Conference Paper

An equation-based network-supported for layered multicast congestion control

Dept. of Comput. Sci. & Technol., Tsinghua Univ., China;
DOI: 10.1109/ICON.2003.1266188 Conference: Networks, 2003. ICON2003. The 11th IEEE International Conference on
Source: IEEE Xplore

ABSTRACT Several router-assisted layered multicast protocols have been proposed to solve some problems including instability, receiver synchronization and large IGMP leave latencies that traditional layered multicast schemes (e.g. RLM) suffer from. In this paper, we introduce NSLM, a novel equation-based network-supported layered multicast congestion control protocol that solves the previous problems and achieves TCP-friendly with TCP. We evaluate the design using simulation and the simulation results show that NSLM traffics work well in the heterogeneous network with TCP traffics.

  • [Show abstract] [Hide abstract]
    ABSTRACT: Layered multicast is a promising technique for broadcasting adaptive-quality TV video to heterogeneous receivers. While several-layered multicast approaches have been proposed, prior work has identified several problems including significant and persistent instability in video quality, arbitrary unfairness with other sessions, low access link utilization due to conservative bandwidth allocation, and problems with receiver synchronization. In this paper we propose a new layered multicast scheme, where we exploit a simple, coarse-grained, two-tier loss differentiation architecture to achieve stable and fair bandwidth allocation for viewers. Despite the simplicity of our loss differentiation model, we show that it achieves most of the benefits of complex and costly priority dropping schemes. In addition, our protocol is receiver-driven and thus retains the incentives to limit bandwidth usage that are not present in existing priority dropping schemes
    INFOCOM 2000. Nineteenth Annual Joint Conference of the IEEE Computer and Communications Societies. Proceedings. IEEE; 02/2000
  • Source
    [Show abstract] [Hide abstract]
    ABSTRACT: The authors present random early detection (RED) gateways for congestion avoidance in packet-switched networks. The gateway detects incipient congestion by computing the average queue size. The gateway could notify connections of congestion either by dropping packets arriving at the gateway or by setting a bit in packet headers. When the average queue size exceeds a present threshold, the gateway drops or marks each arriving packet with a certain probability, where the exact probability is a function of the average queue size. RED gateways keep the average queue size low while allowing occasional bursts of packets in the queue. During congestion, the probability that the gateway notifies a particular connection to reduce its window is roughly proportional to that connection's share of the bandwidth through the gateway. RED gateways are designed to accompany a transport-layer congestion control protocol such as TCP. The RED gateway has no bias against bursty traffic and avoids the global synchronization of many connections decreasing their window at the same time. Simulations of a TCP/IP network are used to illustrate the performance of RED gateways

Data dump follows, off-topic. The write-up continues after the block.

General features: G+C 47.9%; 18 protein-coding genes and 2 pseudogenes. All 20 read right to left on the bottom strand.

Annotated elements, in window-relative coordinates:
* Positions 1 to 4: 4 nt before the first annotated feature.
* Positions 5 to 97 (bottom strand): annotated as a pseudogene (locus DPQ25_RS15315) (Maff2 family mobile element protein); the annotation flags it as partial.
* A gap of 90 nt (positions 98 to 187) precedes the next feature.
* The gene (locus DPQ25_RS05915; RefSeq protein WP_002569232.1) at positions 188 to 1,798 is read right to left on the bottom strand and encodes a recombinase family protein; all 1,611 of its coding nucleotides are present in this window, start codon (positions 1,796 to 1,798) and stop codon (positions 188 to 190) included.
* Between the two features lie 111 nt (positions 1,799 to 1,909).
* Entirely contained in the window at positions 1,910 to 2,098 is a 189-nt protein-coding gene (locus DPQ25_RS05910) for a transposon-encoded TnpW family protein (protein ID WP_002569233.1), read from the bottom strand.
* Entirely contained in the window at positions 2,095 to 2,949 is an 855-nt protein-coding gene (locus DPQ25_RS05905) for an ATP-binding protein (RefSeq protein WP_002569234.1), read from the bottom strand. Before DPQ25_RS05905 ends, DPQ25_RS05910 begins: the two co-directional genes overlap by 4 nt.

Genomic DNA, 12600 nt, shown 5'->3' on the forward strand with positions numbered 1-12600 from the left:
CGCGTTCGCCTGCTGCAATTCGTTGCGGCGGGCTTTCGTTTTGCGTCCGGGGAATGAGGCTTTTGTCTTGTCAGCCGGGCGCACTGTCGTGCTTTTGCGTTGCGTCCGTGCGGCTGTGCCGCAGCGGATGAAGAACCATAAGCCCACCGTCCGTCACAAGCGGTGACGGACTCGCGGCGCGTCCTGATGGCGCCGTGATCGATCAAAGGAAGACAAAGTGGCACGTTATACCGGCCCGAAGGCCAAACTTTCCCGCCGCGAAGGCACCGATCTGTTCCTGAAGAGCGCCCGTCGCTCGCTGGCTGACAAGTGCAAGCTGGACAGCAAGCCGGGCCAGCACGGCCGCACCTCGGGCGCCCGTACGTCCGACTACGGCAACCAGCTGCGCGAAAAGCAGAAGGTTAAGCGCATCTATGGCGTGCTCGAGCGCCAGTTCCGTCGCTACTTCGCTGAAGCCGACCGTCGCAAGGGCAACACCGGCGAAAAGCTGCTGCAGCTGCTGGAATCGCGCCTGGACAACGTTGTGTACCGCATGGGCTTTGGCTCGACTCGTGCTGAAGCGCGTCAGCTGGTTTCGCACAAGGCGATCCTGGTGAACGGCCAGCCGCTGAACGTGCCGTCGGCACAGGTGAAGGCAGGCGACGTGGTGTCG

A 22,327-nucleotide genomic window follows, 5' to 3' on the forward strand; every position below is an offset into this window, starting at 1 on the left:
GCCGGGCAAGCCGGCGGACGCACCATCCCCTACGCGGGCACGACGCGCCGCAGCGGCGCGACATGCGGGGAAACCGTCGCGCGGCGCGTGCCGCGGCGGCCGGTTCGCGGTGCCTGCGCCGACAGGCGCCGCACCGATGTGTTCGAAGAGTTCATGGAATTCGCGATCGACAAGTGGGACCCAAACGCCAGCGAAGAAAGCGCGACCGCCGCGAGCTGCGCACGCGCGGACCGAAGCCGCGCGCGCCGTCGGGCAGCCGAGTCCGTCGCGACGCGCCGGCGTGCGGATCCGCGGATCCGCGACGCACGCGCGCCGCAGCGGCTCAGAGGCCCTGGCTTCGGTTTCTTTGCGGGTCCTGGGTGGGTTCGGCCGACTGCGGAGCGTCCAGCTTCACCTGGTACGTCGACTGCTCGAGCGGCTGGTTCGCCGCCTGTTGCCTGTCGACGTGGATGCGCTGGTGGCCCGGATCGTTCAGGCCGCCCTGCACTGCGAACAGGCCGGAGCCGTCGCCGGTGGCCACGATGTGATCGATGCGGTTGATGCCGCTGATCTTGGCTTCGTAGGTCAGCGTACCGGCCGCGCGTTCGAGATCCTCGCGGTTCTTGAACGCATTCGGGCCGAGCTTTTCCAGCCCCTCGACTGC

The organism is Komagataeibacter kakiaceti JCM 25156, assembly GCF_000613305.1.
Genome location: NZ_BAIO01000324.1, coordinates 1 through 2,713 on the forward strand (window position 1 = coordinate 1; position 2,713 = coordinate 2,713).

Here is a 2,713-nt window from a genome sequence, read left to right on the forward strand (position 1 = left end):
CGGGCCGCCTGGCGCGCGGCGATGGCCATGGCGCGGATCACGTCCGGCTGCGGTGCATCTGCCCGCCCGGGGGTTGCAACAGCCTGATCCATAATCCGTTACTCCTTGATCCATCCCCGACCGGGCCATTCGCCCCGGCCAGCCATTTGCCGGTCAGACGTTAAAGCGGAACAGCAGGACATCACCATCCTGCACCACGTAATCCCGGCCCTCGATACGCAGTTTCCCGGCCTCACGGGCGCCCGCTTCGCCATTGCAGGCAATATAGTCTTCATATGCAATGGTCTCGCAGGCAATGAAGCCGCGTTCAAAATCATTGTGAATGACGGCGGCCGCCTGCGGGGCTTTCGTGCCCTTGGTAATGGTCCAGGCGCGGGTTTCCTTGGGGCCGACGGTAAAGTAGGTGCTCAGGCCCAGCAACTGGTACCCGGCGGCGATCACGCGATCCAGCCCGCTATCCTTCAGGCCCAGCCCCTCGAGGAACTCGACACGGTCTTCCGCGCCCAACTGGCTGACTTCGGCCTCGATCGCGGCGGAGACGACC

IEEE/ACM Transactions on Networking 09/1993; · 2.01 Impact Factor
  • Source
    [Show abstract] [Hide abstract]
    ABSTRACT: In this paper, we analyze the relative merits of uniform versus priority dropping for the transmission of layered video. We first present our original intuitions about these two approaches, and then investigate the issue more thoroughly through simulations and analysis in which we explicitly model the performance of layered video applications. We compare both their performance characteristics and incentive properties, and find that the performance benefit of priority dropping is smaller than we expected, while uniform dropping has worse incentive properties than we previously believed. 1 Introduction A common question facing network designers is what functionality the Internet should offer, and whether to place that functionality in the interior of the network (in network routers) or at its edges (in hosts). When evaluating new network control mechanisms, it is not enough to merely consider network-centric criteria, such as the local effects on queue sizes at routers, or the end-to-en...
    ACM SIGCOMM Computer Communication Review 07/1999; · 0.91 Impact Factor